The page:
NZ First-led change means police retain powers to prosecute serious drug offences

The Misuse of Drugs Amendment bill passed its third reading but changes to the bill championed by New Zealand First ensures police still have the ability to prosecute if it can be proven to be more beneficial “to the public interest” than a therapeutic approach.

New Zealand First law and order spokesman Darroch Ball said the change would align the bill more closely with current police practice.

"This will mean that prosecution remains available to police if the offence is serious enough, ensuring police can continue to prevent harm and keep New Zealanders safe."

The Police Association, the Drug Foundation, the Law Society and the Green Party have all called the original bill effective decriminalisation for drug use because it meant police should only prosecute drug users if that was a better outcome than a therapeutic approach.

But the change to the bill means that the test for prosecuting drug users will be whether a therapeutic approach would be more beneficial "to the public interest" rather than for the individual involved.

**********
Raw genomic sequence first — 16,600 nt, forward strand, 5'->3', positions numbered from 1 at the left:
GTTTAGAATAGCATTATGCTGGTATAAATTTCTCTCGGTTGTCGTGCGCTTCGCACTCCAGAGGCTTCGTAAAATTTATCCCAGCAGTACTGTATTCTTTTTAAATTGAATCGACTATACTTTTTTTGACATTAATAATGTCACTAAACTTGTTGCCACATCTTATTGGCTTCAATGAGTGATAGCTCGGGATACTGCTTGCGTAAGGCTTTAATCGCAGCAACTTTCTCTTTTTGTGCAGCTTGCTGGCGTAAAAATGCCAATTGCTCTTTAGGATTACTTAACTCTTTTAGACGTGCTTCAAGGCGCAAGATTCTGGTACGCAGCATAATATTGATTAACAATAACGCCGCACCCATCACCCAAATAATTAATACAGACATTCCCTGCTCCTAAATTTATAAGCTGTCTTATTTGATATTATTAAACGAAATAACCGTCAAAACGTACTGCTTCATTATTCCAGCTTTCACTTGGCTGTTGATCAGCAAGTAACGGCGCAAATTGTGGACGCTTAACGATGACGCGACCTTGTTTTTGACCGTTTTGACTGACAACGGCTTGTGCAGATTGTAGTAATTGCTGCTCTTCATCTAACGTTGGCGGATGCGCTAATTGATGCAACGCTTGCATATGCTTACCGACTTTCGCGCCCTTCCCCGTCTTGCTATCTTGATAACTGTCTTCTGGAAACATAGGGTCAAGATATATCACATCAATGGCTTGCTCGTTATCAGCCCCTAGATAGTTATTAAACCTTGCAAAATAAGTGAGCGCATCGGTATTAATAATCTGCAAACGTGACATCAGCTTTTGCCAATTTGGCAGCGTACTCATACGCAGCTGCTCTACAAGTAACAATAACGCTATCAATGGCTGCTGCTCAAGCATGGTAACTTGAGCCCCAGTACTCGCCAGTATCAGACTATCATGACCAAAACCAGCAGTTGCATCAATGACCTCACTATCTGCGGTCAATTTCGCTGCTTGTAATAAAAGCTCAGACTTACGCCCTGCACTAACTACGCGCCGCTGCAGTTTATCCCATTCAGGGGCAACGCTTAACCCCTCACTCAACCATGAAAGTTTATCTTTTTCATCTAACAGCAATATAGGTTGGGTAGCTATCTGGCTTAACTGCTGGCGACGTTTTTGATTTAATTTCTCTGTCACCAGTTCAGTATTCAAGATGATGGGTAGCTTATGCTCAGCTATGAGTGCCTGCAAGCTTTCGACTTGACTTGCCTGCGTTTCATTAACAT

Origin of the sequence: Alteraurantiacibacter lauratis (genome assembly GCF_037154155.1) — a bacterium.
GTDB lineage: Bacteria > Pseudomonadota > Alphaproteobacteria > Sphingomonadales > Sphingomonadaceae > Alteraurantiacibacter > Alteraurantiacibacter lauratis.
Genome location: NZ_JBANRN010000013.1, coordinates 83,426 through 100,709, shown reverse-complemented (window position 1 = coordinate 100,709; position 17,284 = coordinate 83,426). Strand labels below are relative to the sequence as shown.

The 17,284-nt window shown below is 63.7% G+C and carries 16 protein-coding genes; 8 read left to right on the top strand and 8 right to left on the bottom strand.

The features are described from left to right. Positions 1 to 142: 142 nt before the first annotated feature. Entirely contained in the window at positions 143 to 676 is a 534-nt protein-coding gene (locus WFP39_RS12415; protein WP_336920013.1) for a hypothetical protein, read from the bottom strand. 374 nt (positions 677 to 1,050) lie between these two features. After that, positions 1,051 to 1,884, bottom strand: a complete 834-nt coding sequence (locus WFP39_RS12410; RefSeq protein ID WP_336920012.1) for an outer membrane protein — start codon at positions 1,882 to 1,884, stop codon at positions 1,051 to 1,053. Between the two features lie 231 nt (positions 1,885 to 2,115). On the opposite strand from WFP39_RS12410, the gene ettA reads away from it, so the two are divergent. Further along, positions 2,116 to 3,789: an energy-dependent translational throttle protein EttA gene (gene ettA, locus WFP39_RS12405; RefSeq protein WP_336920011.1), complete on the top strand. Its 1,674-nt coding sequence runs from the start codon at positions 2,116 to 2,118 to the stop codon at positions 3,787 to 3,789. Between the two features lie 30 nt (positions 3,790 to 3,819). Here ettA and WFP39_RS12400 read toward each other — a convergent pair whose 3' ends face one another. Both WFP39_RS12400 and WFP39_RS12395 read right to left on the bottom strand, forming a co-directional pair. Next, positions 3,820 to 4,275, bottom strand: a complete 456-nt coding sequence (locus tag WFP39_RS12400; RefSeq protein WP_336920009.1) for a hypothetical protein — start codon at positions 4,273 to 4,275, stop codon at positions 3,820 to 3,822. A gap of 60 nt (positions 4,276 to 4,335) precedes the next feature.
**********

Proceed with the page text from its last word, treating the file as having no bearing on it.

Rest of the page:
Police Association president Chris Cahill said that under the original bill police would consider health and addiction issues if they came across a group of people smoking methamphetamine at a kids' playground. Under the changed bill, he said the officers would consider the environment and whether the activity was harming the community.

Despite that change, Mr. Cahill still believes that the new law will ensure a significant drop to the number of prosecutions for drug use. This move by NZ First ensures a balance between reducing prosecutions for petty drug use while still empowering police to prevent harm in the community.

Please check your e-mail for a link to activate your account.